Privacy Preserving Stream Analytics at Scale
Recent years have seen unprecedented growth in networked devices and services that continuously collect increasingly detailed information about individuals. The collection of this unbounded stream of data is increasingly prevalent across a wide range of systems in diverse domains such as health, agriculture, transportation, operational insight, and smart cities. The growth of streaming data is largely attributed to the rising demand for instrumentation. Individuals and organizations are continuously logging various metrics that report systems’ state for better diagnoses, forecasting, decision making, and resource allocation. However, with this trend comes the problem of ensuring the privacy of user data. Users today typically entrust their data to a thirdparty storage or application provider. However, there is growing concern that this model leaves users vulnerable to privacy violations due to misuse of their data - whether deliberate or inadvertent – by third-party providers. These concerns appear to be amply justified, given the numerous reports of recent data breaches and misuse. A frequently advocated solution to this concern is that users rely on end-to-end encryption in which data is encrypted at the source such that even cloud storage or service providers never see data in the clear. However, this approach has the potential to severely limit a user’s ability to compute and share access to their data, and this, in turn, limits the genuine value to be found in large-scale datasets. In this project, we explore a new approach to designing privacy preserving stream processing systems that adhere to the end-to-end encryption paradigm yet maintain their functionalities and performance over encrypted data.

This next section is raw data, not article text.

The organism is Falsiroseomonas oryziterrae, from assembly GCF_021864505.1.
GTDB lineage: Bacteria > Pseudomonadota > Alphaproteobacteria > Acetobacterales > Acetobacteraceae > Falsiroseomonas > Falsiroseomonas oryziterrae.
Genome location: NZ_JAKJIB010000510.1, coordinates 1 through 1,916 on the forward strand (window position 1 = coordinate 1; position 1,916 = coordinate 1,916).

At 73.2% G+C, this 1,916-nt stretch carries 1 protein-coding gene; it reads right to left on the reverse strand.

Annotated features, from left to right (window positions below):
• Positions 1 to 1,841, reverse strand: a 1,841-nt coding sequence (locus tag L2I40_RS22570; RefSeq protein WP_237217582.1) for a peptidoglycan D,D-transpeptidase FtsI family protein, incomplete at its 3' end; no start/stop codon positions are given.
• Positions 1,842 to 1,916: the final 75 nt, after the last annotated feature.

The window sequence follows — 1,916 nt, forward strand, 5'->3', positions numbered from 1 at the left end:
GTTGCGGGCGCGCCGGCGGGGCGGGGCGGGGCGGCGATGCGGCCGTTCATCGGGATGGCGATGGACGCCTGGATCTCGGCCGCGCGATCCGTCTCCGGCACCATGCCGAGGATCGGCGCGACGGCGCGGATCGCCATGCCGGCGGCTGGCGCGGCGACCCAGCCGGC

• TimeCrypt (Published in USENIX NSDI’20): A new scalable encrypted time-series database that meets the scalability and low-latency requirements associated with time-series workloads. TimeCrypt protects data confidentiality, yet maintains data utility by efficiently supporting a rich set of functionalities and analytics on encrypted time series data.
• Droplet (Published in USENIX Security’20): Droplet is a new decentralized authorization service that enables fine-grained secure sharing of encrypted data streams without the need for trusted intermediaries. We devise a design that couples authorization with a new crypto-enforced access control scheme to mitigate the limitations of current authorization services caused by the lack of cryptographic guarantees and secure sharing in end-to-end encrypted systems through static policies.